Friday, March 10, 2017

Struggling.......

I am in an odd place.  You have probably all been here before.  Maybe, it's with your work or maybe it's with your kids or spouse, or maybe it's just feeling stuck in the same old stay at home mom routine. Whatever it is, we have all felt this way before.

I always struggle with what my next step should be.  Always.  It's most likely why I started my college career as a social work major, switched to psychology, switched to pre-law, switched to public relations, and decided on communications.  It's probably why I went back to school and received my teaching degree and am now taking classes in seminary.  I really wish I had time to be a lawyer, nurse, PR rep in NY, pastor (I know, I know), and still be a stay at home mom with a chef and nanny.  Too much??

I am reminded of how Scripture tells us, we can constantly be learning and searching without ever coming to the saving knowledge of the truth.  Sometimes, I feel like that's where I am.  I am looking for things and not because I don't know the truth, but because I don't want to land there.  It's easier to fill the uneasiness or void with things I am good at or enjoy.  For me, it's surfing on the internet and looking up interesting articles while holding Easter candy in one hand.  Nerdy?  Yes.  Interesting?  I think so.  Ultimately fulfilling?  No.

Most of you know before we started going to the church we attend now, we were happily settled at a different church in Little Rock.  We were involved, active, and loved it.  We had friends and settled into a routine nicely.  When we moved back to LR we really assumed we would head right back to that same church but God called us to where we are today.  And I didn't really want to go.  I wanted to be back with my friends....at a church where I already had a friend group.  It's a great church so surely God would allow us to go back.  But, no.  He wouldn't release either one of us so we settled in and got plugged in to our current church.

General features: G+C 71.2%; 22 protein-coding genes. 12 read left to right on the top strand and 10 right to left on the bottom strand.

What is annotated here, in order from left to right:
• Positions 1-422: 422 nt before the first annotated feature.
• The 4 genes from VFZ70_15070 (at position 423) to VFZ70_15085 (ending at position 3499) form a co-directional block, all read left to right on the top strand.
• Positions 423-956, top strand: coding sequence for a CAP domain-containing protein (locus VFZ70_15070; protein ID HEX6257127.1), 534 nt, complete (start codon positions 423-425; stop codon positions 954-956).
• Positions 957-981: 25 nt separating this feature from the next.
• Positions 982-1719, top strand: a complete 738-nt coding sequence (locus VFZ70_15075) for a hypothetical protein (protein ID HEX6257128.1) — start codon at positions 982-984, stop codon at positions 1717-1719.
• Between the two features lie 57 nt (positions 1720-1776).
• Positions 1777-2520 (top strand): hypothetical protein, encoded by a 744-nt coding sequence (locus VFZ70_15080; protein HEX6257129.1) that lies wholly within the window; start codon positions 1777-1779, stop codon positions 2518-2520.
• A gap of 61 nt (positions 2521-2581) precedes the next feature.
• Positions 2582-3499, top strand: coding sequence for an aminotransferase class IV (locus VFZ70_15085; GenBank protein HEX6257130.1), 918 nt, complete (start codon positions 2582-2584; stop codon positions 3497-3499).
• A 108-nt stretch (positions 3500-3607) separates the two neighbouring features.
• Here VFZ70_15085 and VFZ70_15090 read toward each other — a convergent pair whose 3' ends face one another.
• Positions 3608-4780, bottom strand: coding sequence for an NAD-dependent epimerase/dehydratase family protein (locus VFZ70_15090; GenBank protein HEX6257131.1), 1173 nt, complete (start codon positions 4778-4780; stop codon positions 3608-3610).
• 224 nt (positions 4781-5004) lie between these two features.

And we love it.  We know we are exactly where God wants us to be.  But, sometimes it's hard knowing you can't just blend in to the background.  I started working at the church 6 months ago (I think) on a very part time basis.  However, the more I do it, the more I know God is calling me (and our family) to a life of ministry.  And it kinda sucks.  Not because I don't love it.  I really do.  But because I have been here before.  I have been in the uneasy and it led to fostering.  Then, I was uneasy and we are now a family of 6.  Then, I was uneasy and I pressed forward with our orphan ministry at church.  And now, here I am again.

Today, I forced myself to come home and spend some time alone praying.  Not with my phone beside me, not on my computer, not doing school work, but just me and my floor.  After I got up, I was reminded that this is exactly how our foster story started.  With me falling to the floor in the kitchen and knowing God was calling me out of my comfort zone.

For lent, I have given up sleep.  Sound dramatic? Well, for me it feels that way.  I am getting up early to spend time alone with God before the house is awake.  And one thing I know is this....God is always faithful to show up when we ask.